Starting LG Brian Duffy (back) didn't play after being hurt earlier in the week in practice. Special teams performer Bryan Wilson (knee) was injured on the opening kickoff and may miss the season finale against Syracuse. LT Mike Williamson (ankle) was injured on the second play of the third quarter and did not return.

"I don't think we came out not ready to play in any way. What happened was we just got run into by a buzz saw." – Coach Schiano, after Miami struck for four quick touchdowns after halftime.


Syracuse looked to play spoiler Saturday against West Virginia, but the Orangemen's defense wasn't able to live up to the role. West Virginia pulled away from a 17-17 halftime deadlock for a 34-23 victory, scoring on a 67-yard pass play late in the game to clinch the victory.

The Orangemen had pulled within 27-23 and had the Mountaineers in a third-and-3 situation when the Mountaineers struck with the long pass for the clinching score.

"When you give up those kind of plays on third down, it certainly hurts," coach Paul Pasqualoni said. "You try to play great on third down. Third down's a real critical part of the game."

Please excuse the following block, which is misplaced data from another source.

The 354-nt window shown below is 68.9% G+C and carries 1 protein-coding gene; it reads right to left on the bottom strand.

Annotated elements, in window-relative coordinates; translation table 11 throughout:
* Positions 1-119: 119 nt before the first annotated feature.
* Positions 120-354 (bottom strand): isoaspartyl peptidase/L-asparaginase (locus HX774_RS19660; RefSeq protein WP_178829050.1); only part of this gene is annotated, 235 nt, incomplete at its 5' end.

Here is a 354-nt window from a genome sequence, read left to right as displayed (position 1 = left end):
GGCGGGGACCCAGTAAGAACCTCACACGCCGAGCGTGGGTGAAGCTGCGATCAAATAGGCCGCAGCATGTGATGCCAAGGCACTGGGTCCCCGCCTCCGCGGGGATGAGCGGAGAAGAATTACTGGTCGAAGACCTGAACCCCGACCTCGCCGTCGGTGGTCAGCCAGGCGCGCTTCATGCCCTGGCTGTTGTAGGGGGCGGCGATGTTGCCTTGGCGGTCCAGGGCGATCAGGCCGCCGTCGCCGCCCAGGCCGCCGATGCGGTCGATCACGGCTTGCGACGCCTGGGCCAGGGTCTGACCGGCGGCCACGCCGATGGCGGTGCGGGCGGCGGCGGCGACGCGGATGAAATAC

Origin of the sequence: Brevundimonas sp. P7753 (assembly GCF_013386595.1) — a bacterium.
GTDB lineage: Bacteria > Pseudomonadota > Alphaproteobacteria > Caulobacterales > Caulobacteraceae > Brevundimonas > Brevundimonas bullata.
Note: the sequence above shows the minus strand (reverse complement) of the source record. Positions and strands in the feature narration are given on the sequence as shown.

The Orangemen, who no doubt have improved from last season's uncustomary 4-8 mark but have only one more victory to show for it with two to play, overcame the absence of RB Walter Reyes for most of the first half. Reyes hurt his knee early in the first quarter, but returned in the third quarter and scored on a 67-yard pass play with 6:13 left in the game to get the Orangemen within four points. Reyes rushed for 63 yards and had 80 more receiving, including the 67-yard touchdown play.

He ended the day with 63 yards on 14 carries and 80 more on three catches.

"I couldn't just sit on the sidelines and let my team down," he said. "I let the trainers do what they needed to do. I told them to just tape it up, and I went back out there to help my team in the second half."

Senior QB R.J. Anderson had a big day passing, going 23-for-36 for 336 yards and two touchdowns. The scoring passes went to WR Johnnie Morant (75 yards) and RB Walter Reyes (67). Anderson wasn't intercepted and also netted 31 yards on eight rushes.

True freshman PR Marcus Clayton ran a punt back 56 yards for a touchdown early in the second quarter to give the Orangemen a 14-10 lead. He also had two other returns for 15 more yards.